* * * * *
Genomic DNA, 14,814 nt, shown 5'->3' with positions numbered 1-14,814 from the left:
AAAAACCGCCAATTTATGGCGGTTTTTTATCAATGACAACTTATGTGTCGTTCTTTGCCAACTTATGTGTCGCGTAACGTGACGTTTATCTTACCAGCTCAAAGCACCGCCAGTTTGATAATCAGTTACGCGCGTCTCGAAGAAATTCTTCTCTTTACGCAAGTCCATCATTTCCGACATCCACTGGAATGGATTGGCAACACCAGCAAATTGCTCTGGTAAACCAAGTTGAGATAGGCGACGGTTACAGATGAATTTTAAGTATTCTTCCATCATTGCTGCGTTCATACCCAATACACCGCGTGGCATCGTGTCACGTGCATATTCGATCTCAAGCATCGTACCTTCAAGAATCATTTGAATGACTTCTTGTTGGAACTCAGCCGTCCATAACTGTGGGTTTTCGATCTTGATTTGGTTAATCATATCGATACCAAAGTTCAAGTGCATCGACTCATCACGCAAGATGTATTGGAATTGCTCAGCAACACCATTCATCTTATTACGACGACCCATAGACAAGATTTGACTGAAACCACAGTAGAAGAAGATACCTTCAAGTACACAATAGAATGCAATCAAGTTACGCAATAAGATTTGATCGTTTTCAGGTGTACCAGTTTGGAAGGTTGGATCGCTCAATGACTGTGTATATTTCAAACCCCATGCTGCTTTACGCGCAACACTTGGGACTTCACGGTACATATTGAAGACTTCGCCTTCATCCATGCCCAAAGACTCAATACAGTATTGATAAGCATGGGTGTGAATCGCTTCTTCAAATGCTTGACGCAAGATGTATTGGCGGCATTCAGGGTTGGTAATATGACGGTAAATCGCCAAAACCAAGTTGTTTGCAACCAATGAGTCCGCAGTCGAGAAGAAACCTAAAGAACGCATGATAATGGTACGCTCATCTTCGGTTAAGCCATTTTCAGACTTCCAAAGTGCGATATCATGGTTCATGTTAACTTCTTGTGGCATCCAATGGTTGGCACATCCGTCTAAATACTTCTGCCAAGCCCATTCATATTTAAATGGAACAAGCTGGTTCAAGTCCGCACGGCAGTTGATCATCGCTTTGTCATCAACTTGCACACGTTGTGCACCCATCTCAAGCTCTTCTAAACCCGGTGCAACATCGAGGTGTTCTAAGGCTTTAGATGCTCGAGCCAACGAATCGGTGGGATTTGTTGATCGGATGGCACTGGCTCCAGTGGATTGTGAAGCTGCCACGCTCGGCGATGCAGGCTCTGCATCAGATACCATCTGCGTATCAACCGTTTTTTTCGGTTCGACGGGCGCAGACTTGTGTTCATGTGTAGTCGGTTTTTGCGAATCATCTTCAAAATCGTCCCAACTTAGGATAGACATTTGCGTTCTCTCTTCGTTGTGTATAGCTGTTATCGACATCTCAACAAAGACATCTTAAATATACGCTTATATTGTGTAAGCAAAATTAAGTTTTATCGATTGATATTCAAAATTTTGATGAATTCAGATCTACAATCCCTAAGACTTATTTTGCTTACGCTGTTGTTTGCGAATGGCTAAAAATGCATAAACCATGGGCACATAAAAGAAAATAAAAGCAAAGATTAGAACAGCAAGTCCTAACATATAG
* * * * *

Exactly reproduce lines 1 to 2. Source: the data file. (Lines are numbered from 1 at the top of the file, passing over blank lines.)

Genomic DNA, 14,814 nt, shown 5'->3' with positions numbered 1-14,814 from the left:
AAAAACCGCCAATTTATGGCGGTTTTTTATCAATGACAACTTATGTGTCGTTCTTTGCCAACTTATGTGTCGCGTAACGTGACGTTTATCTTACCAGCTCAAAGCACCGCCAGTTTGATAATCAGTTACGCGCGTCTCGAAGAAATTCTTCTCTTTACGCAAGTCCATCATTTCCGACATCCACTGGAATGGATTGGCAACACCAGCAAATTGCTCTGGTAAACCAAGTTGAGATAGGCGACGGTTACAGATGAATTTTAAGTATTCTTCCATCATTGCTGCGTTCATACCCAATACACCGCGTGGCATCGTGTCACGTGCATATTCGATCTCAAGCATCGTACCTTCAAGAATCATTTGAATGACTTCTTGTTGGAACTCAGCCGTCCATAACTGTGGGTTTTCGATCTTGATTTGGTTAATCATATCGATACCAAAGTTCAAGTGCATCGACTCATCACGCAAGATGTATTGGAATTGCTCAGCAACACCATTCATCTTATTACGACGACCCATAGACAAGATTTGACTGAAACCACAGTAGAAGAAGATACCTTCAAGTACACAATAGAATGCAATCAAGTTACGCAATAAGATTTGATCGTTTTCAGGTGTACCAGTTTGGAAGGTTGGATCGCTCAATGACTGTGTATATTTCAAACCCCATGCTGCTTTACGCGCAACACTTGGGACTTCACGGTACATATTGAAGACTTCGCCTTCATCCATGCCCAAAGACTCAATACAGTATTGATAAGCATGGGTGTGAATCGCTTCTTCAAATGCTTGACGCAAGATGTATTGGCGGCATTCAGGGTTGGTAATATGACGGTAAATCGCCAAAACCAAGTTGTTTGCAACCAATGAGTCCGCAGTCGAGAAGAAACCTAAAGAACGCATGATAATGGTACGCTCATCTTCGGTTAAGCCATTTTCAGACTTCCAAAGTGCGATATCATGGTTCATGTTAACTTCTTGTGGCATCCAATGGTTGGCACATCCGTCTAAATACTTCTGCCAAGCCCATTCATATTTAAATGGAACAAGCTGGTTCAAGTCCGCACGGCAGTTGATCATCGCTTTGTCATCAACTTGCACACGTTGTGCACCCATCTCAAGCTCTTCTAAACCCGGTGCAACATCGAGGTGTTCTAAGGCTTTAGATGCTCGAGCCAACGAATCGGTGGGATTTGTTGATCGGATGGCACTGGCTCCAGTGGATTGTGAAGCTGCCACGCTCGGCGATGCAGGCTCTGCATCAGATACCATCTGCGTATCAACCGTTTTTTTCGGTTCGACGGGCGCAGACTTGTGTTCATGTGTAGTCGGTTTTTGCGAATCATCTTCAAAATCGTCCCAACTTAGGATAGACATTTGCGTTCTCTCTTCGTTGTGTATAGCTGTTATCGACATCTCAACAAAGACATCTTAAATATACGCTTATATTGTGTAAGCAAAATTAAGTTTTATCGATTGATATTCAAAATTTTGATGAATTCAGATCTACAATCCCTAAGACTTATTTTGCTTACGCTGTTGTTTGCGAATGGCTAAAAATGCATAAACCATGGGCACATAAAAGAAAATAAAAGCAAAGATTAGAACAGCAAGTCCTAACATATAG